What is likely to happen here is that consultants will use these 23 pillars of supposed Best Practice as gold and with great purpose we can expect this to be the starting position for industry wide gap studies that drive out work from prospective clients. I can even hear the dialogue and rhetoric emanating from sharp guys in stiff suits; "your risk management framework must have twenty three pillars of ideal practice to be sufficient" ... Whatever sufficient translates to is itself up for debate. All that aside, I like it and there is some grand advice within the guideline.

Figure 4.2 Risk Profiling | COSO ERM [LINK]

As a risk analyst, Figure 4.2 titled "Risk Profile" is most interesting for me and directly connects Risk to Return or performance as the COSO team prefer to label it. Certainly, the academia around such thinking is deep-seated in the history of risk management, perhaps all management of commercial venture. There are a few important points to note with this risk profile chart, in fact I could write a book on this subject but for time sake, I will keep it brief.

This convex risk profile curve may not and should not fit that shape in a world made good by effective risk management. It could fit any shape but only a dangerously rigged system of more pain than gain would have risk increasing at a faster rate of growth than performance. This is the world best described by Nassim Taleb and he has taken to write several publications on the subject and I like to refer to one of his articles here:

"There needs to be a significant asymmetry between the gains (as they need to be large) and the errors (small or harmless), and it is from such asymmetry that luck and trial and error can produce results."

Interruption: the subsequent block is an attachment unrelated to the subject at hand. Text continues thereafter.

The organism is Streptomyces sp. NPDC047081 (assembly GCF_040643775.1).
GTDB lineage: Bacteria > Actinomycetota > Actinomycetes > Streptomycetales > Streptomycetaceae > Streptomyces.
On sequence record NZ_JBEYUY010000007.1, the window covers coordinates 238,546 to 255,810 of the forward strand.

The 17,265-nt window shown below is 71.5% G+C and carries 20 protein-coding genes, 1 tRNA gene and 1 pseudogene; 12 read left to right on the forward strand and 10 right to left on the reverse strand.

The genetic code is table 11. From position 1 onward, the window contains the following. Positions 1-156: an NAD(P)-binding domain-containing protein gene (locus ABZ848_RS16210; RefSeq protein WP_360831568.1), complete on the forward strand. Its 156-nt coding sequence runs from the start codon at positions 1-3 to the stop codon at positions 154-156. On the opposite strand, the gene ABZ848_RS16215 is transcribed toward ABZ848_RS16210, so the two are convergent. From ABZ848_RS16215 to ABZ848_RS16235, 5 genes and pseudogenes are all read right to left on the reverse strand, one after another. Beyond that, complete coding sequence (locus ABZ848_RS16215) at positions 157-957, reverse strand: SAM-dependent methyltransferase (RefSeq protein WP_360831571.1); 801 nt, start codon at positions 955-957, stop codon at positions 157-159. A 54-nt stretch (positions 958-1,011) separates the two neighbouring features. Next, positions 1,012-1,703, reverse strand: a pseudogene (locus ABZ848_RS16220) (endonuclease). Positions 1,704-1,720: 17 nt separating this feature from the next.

Understanding is a poor substitute for convexity | Nassim Taleb [LINK]

What I am seeing with the COSO Risk ~ Performance curve is not what Nassim describes but a place where the more you perform, the more risky you become and as a model template for any business; I am not sure too many from the domain of sanity would have an appetite for such systemic structures. These systems do of course exist, the global banking system seems to be skewed in such a way but that doesn't mean we should be accepting the shape of this curve as a default model or modus operandi to work within.

So yes, we welcome the Risk and Return (Performance) chart but details on deriving this chart are omitted from the guideline and that renders this document incomplete. Be this as it may, I still like the way in which ASRP describes the depiction of a risk profile and the plotting of risk capacity is an activity I would recommend all risk managers to engage in, assuming they have; the data, models, scenarios, knowledge and time to do so.

Causal Capital will soon be running a masterclass on Enterprise Risk Management and we will be delivering a huge detailed a session on the COSO ASRP guideline along with the models and techniques to correct it where it falls flat. All faring well, we should be able to share some of these presentations up here with our clients in the coming months ahead.